Besides the fact that it is THE luxury event of the yearMay 27, 2015 9:48
Dearer by the day
Life in the Emirates may be tax free, but it sure is getting more expensive by the day. Kipp explores the rising cost of living in the UAE.
January 17, 2011 2:46 by Eva Fernandes
The economic slowdown may have meant redundancies, severe debt, and companies going bust, but if you managed to hold on to your job the recession also meant cheaper rents and some of the best sales Kipp’s seen in a while. Two years on, however, as the price of oil climbs and the tolls of the recession catch up with all sectors, the cost of living is on the rise here in the UAE.
Yep, believe it or not, these are gloomy days we are living in. Unconvinced? Think things are picking up in the Emirates? Think Kipp’s being its usual miserable self? Well, maybe we are – but by way of explanation we bring you the tripod of instability: the three telling signs life is getting a whole lot more expensive in the UAE.
Exhibit A: The taxi fares increase. The RTA has announced that, starting this week (Friday, we think), taxi prices in the UAE will increase by 6.8 percent to offset rising fuel prices. Though the rise will not affect the starting price of every journey, the increase comes after the RTA received repeated complaints from taxi franchises about the rising petrol costs. Following a 15 fils per litre rise in April, fuel became 20 fils more expensive in August – barely three months later. Rising fuel costs have also been at the heart of the unprecedented number of taxi-strikes the Emirates witnessed at the end of last year, as drivers struggle to make a living.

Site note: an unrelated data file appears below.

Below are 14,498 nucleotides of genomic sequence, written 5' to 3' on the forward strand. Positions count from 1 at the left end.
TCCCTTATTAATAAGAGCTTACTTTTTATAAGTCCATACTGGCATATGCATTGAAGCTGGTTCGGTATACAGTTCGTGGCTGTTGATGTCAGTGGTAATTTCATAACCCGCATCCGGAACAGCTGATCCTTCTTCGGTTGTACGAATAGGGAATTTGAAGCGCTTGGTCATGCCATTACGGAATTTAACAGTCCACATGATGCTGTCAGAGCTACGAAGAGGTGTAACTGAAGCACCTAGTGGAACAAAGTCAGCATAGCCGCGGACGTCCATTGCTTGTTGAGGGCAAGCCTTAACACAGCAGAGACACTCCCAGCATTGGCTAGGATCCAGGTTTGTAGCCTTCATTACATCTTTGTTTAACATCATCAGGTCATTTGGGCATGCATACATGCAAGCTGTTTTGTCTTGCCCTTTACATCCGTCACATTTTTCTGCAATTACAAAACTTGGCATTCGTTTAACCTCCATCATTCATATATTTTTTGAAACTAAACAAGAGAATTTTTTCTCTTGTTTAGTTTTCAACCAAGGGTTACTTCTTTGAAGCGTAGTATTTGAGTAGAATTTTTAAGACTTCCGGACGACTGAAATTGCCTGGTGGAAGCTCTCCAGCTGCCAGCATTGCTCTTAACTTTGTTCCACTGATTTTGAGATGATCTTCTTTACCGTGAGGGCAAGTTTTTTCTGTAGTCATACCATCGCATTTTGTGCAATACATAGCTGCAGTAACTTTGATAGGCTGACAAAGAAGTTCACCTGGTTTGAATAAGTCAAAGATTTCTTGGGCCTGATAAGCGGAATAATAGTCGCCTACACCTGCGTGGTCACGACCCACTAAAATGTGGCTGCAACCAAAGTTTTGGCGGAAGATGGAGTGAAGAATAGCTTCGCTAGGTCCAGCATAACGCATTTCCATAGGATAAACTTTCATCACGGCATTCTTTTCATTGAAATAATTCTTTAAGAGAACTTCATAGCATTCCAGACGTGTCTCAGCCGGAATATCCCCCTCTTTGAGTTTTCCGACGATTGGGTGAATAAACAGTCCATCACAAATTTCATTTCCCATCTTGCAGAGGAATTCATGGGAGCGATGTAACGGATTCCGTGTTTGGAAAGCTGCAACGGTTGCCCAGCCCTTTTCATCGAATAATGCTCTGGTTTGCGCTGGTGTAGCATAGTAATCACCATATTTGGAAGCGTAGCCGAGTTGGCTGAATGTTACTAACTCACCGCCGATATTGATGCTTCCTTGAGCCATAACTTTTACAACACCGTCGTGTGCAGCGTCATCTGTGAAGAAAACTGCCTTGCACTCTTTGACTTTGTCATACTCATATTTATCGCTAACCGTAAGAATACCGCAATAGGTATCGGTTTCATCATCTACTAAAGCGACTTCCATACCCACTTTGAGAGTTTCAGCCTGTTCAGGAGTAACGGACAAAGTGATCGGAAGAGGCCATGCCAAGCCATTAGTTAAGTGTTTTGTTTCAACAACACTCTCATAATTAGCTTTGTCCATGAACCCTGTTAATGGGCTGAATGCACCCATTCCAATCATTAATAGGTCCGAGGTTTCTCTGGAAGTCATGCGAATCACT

Exhibit B: The tea prices increase. “There’s nothing a cup of tea won’t fix…but its price!” reads the lead of this Emirates 24|7 story, which reports that tea prices in local cafeteria’s have increased by almost 100 percent. Tea prices in the UAE, which had been fixed at a steady 50 fils for over 28 years, received their first increase in November 2004, when over 6,000 cafeterias across the Emirates increased prices to Dh1. The current increase lacks the uniformity of the 2004 hike, with some cafeteria’s increasing prices to Dh2 and others to Dh2.50. Although still a low priced good, it’s a big indicator when such a basic staple is marked up heavily.
Exhibit C: The Coca-Cola and Pepsi prices increase. Before the year ended, fizzy drink giants Coca-Cola and Pepsi announced they were hiking prices as much as 50 percent. Well, actually, they didn’t announce it. They tried to slip it through, until disgruntled customers alerted the media. In its letter to customers Coca-Cola said, “The current economic situation and ever increasing manufacturing, selling and distribution costs have significantly impacted our business.” Once again, the rises were not big money (50 fils on a can), but when you think that represents a 50 percent increase, you get a better idea of scale.
From the basics up, things are getting pricier here in the UAE. Let’s hope the property prices keep dropping to compensate.